- Temperature extremes. These can deform the foam and cause it to fail catastrophically.
How do I make my sealant stronger?
Spray on another layer of foam.
This will increase the durability of your sealant, and help you achieve a greater degree of water resistance (which is especially important when working with natural stone materials like brick).
If you are working with a spray foam that is meant to be used for wood, I’d recommend wet sanding the surface before applying another layer of sealant to smooth out any rough patches from the first coat.
What if I accidentally get it on something?
If you have gotten expanding foam on an object that you do not want it to be on, you will need to remove it.
This can be done by using a paper towel and some mineral spirits.
Clean the area thoroughly, and make sure that there is no residue left behind.
You will have to use mineral spirits every time you clean off an expanding foam mistake in order for it to completely disappear.
Other cleaning solutions (like soaps and detergents) tend to leave behind a residue that will prevent the foam from bonding properly.
If you have any doubt about whether or not your cleaning solution is okay for using with expanding foam, just stick with pure mineral spirits.
Other alternative products as good as expanding foam for filling door thresholds
Older products like spackling paste and putty are not recommended for filling door thresholds, because they do not have good UV resistance or durability.
For filling door thresholds, you generally want to go with a spray foam sealant that will last and not turn white or crumble in high heat.
This is especially true for any exterior surfaces that are directly exposed to the sun’s radiation (which happens a lot more often than you may think).
There are lots of other ways to fill door thresholds with other products, such as:
- Grout – this is a good method, but I would recommend making sure that the surface of your door threshold has been cleaned beforehand to avoid any messes or accidents.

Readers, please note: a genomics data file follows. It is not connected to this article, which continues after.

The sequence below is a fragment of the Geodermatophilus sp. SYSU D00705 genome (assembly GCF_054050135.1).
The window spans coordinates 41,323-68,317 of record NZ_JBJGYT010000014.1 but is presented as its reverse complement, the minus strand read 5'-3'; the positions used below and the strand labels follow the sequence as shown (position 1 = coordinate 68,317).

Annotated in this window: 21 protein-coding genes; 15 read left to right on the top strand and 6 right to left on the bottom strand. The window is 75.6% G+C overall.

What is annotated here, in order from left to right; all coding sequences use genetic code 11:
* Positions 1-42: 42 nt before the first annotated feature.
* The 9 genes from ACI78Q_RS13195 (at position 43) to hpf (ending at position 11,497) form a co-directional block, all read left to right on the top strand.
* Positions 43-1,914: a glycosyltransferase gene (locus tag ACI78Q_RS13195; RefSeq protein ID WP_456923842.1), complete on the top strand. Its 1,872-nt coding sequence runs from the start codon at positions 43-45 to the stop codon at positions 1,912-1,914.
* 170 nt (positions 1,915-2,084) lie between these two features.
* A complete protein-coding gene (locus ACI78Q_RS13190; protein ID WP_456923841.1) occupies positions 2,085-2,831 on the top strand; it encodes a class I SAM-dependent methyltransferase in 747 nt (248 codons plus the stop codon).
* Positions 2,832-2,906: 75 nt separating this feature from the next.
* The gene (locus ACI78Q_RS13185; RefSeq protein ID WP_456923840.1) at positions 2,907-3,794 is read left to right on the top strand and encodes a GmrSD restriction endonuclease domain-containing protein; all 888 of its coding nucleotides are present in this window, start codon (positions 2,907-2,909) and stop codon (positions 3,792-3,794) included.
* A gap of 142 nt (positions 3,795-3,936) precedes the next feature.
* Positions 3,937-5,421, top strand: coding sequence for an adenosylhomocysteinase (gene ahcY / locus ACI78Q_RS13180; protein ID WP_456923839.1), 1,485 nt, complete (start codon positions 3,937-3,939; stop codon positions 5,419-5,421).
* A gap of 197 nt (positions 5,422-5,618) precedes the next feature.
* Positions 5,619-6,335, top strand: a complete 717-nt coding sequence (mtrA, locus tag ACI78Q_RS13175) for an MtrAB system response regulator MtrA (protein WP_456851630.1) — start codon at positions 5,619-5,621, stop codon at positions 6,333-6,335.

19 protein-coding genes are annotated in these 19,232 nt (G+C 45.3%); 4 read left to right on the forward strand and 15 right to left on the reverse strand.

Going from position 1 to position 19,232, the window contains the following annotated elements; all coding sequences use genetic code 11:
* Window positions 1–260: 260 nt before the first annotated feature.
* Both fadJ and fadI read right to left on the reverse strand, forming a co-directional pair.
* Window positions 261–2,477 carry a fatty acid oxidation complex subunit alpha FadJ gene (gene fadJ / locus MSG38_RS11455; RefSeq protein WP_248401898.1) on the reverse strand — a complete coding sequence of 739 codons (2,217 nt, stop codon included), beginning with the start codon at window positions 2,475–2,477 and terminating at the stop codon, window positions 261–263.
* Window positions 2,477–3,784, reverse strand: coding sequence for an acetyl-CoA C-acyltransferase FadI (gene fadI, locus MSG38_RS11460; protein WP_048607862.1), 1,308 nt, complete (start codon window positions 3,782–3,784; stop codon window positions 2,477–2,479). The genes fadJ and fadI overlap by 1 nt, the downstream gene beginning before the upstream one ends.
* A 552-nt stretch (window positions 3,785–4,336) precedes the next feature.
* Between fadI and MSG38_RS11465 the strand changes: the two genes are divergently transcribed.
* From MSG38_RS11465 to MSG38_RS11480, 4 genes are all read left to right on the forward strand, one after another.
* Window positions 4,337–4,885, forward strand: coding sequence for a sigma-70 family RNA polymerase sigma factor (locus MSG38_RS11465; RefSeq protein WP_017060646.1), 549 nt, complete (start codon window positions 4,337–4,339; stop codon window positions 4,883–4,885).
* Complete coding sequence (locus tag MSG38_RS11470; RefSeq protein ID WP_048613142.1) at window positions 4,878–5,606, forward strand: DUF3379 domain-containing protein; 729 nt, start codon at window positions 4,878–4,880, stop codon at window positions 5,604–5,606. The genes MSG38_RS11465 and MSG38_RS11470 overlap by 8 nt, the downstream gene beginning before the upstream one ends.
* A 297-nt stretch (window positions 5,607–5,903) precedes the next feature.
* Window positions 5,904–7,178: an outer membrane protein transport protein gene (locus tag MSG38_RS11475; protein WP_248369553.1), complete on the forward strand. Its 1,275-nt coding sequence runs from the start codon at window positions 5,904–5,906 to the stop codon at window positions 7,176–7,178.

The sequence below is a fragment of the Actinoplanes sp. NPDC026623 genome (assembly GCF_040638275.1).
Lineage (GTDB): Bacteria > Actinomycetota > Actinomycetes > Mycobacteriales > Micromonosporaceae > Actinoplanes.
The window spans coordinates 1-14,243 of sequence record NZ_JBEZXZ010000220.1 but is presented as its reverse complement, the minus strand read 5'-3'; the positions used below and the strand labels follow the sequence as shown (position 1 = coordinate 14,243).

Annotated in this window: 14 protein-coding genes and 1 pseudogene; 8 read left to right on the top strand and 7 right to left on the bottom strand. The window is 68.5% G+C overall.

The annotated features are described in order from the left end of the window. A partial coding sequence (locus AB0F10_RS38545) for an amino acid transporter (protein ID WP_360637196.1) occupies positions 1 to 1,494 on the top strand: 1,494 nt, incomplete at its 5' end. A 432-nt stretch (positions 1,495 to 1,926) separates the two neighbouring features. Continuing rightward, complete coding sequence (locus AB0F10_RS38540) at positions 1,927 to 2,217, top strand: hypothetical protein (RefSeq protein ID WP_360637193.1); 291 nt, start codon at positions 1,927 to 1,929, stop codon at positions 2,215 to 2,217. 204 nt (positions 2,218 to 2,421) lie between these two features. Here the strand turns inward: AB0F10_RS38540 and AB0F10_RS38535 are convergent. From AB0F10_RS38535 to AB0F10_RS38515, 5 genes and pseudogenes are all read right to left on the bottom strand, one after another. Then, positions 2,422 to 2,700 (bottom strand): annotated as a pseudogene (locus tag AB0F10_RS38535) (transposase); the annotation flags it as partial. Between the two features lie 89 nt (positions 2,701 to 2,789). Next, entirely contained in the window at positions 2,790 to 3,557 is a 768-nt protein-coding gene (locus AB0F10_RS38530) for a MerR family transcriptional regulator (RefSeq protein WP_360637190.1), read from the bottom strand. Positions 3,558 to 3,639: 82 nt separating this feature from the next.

- Cork – this is a popular alternative to foam sealants, although it does not provide much of a thermal buffer from the elements.
- Wood – some people choose to use wood as an alternative, but it is not absorbed into the surface of your door threshold like foam sealants are.
- Rubber – you may want to consider rubber if you need a sealant with high UV resistance.
Walls and door thresholds are important parts of a building’s structure. When renovating or remodeling, it is best to check with your contractor first to see if there are supporting beams that the expanding foam could interfere with.
Not only will it keep your house standing strong, but it will also give you peace of mind for years to come.
Foam sealant can help keep moisture out, so if you’re in need of a solution to a drafty doorway, you may want to consider it.
If you’ve noticed that your doorway is letting in cool air during the winter or hot air during the summer months, foam sealant might just be what you need to keep your home warm all year long.
Sealant is available at most hardware stores, and it’s a relatively quick and cost-effective solution to your drafty doorway.
Laying the foam in place can be both messy and time-consuming, but once it dries, you’ll have a nice, moisture-tight seal.
Hiring a contractor to install foam sealant at the bottom of your door threshold is another option.
Maintaining your home may not be a top priority when you’re juggling family, work and other responsibilities, but it’s an investment in your future that you’ll want to be sure you don’t neglect.
So if you’ve been wondering if foam sealant is something worth considering, we’d say that it’s definitely worth a try.